20-year-old who died suddenly sought medical help for three months before her death (From Southend Standard)
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Jodie Fields, 20, saw four GPs over several weeks, an inquest heard
A YOUNG woman who died of "sudden adult death syndrome" sought medical help for nearly three months before her death, an inquest heard.
Jodie Fields, 20, from Glendale Gardens, Leigh, complained of shortness of breath, rapid heart beat and other ailments to four GPs in the run up to her untimely death following heart failure.
Chelmsford Coroners Court heard yesterday that due to ambulance shortages paramedics were dispatched from Basildon Hospital and took 24 minutes to get to her home after the vehicle's sat nav sent it off course.
The court heard Miss Fields visited Queensway Surgery in Sutherland Boulevard, Leigh, on February 23, 2012 after fainting at university, saying she was short of breath and had a racing heart.
She saw four GPs over several weeks, including one who had been placed under supervision by the General Medical Council, after his record keeping was brought into question.
The medics concluded her high pulse rate was put down to anxiety and stress of moving home, and it was not until a fifth appointment on May 15 that she was referred to a heart specialist.
But she died five days later after suffering cardiac arrest at home.
She was found unconscious by sister Kirsty Fields at 9.05pm on May 20.
Ross Dixon, an East of England emergency care practitioner, arrived at 9.12pm, but with no ambulance he was only able to give basic life support using an oxygen mask.
At 9.18pm, he requested ambulance assistance, but the court heard an ambulance didn’t arrive from Basildon until 9.42pm after the crew got lost when a sat nav sent them the wrong way up a one-way-street.
Mr Dixon said Jodie was initially writhing on a mattress on the floor, but by 9.24pm she became unresponsive with no pulse.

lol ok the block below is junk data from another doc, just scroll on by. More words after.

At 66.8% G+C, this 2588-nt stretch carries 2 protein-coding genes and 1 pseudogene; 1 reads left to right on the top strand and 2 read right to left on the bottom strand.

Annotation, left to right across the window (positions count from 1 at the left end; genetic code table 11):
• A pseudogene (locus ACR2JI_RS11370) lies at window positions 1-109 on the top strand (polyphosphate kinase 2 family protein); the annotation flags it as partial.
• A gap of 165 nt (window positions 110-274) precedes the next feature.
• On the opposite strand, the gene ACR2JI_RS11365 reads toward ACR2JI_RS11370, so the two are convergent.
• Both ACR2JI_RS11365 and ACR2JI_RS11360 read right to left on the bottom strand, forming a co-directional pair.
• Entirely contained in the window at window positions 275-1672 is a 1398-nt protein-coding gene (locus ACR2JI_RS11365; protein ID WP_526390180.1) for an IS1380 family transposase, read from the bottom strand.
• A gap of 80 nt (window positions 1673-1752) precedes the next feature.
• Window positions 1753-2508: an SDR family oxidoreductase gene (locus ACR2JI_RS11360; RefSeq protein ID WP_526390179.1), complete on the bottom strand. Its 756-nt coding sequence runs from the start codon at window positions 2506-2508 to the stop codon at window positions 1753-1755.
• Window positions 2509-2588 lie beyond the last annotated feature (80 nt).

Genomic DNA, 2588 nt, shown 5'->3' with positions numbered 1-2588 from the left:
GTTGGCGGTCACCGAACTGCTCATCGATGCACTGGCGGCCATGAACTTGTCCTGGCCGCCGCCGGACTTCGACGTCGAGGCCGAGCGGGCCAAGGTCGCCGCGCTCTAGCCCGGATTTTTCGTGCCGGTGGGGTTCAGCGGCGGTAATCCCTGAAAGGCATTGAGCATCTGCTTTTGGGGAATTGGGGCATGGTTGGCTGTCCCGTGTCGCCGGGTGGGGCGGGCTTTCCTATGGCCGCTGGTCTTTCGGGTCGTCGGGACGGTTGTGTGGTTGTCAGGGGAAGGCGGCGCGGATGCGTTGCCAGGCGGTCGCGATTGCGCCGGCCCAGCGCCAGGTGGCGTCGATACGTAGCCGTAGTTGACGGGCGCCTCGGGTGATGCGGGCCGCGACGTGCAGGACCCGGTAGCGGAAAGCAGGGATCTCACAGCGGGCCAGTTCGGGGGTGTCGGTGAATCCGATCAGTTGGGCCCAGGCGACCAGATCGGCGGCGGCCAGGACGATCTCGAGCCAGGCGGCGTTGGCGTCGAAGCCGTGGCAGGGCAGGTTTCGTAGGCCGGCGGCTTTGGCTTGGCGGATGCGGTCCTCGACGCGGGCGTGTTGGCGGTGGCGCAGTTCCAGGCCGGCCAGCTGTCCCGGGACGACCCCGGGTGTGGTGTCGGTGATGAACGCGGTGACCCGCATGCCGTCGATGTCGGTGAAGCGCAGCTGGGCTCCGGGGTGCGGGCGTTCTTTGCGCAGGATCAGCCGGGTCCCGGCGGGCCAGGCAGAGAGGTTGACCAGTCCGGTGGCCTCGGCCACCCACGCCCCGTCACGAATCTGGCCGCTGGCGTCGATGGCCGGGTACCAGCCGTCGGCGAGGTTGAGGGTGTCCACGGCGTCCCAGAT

She received adrenaline at 9.47pm, but was pronounced dead at the scene at 10.03pm.
Pathologist Konrad Wolfe from Southend Hospital gave the cause of death as sudden adult death syndrome, as the post mortem found the heart largely undamaged.
However, he said small blood clots had been identified in a chamber on the right side of the heart, with some fluid on the lungs and a trace of blood.
There was also a small blood clot found on her left calf.
Under cross examination by legal representatives acting for the Fields family, he conceded the clots were "probably related" to a "more longstanding cardio problem that pre-dated her death”, such as a disturbance in the normal heart rhythm.
The legal counsel also said Jodie should have been referred to a specialist from the outset and asked that the court investigate further to try to prevent future similar deaths.
However, Dr Patrick Heck, a heart specialist, who was commissioned to investigate the care Jodie received, exonerated the actions of all four medics and said it was not certain that further investigation would have found an underlying problem.
The coroner, Caroline Beasley-Murray, accepted the reports of Drs Heck and Wolf that the cause of death was sudden adult death syndrome and gave a verdict of natural causes.
She said: "The court accepts (both experts) findings and will be writing sudden adult death syndrome."
Turning to Jodie's family she added: "Not only have you lost a much loved daughter and sister, you have had the ordeal of listening to this harrowing evidence and have done that with dignity."
Jodie’s family were too upset to comment.
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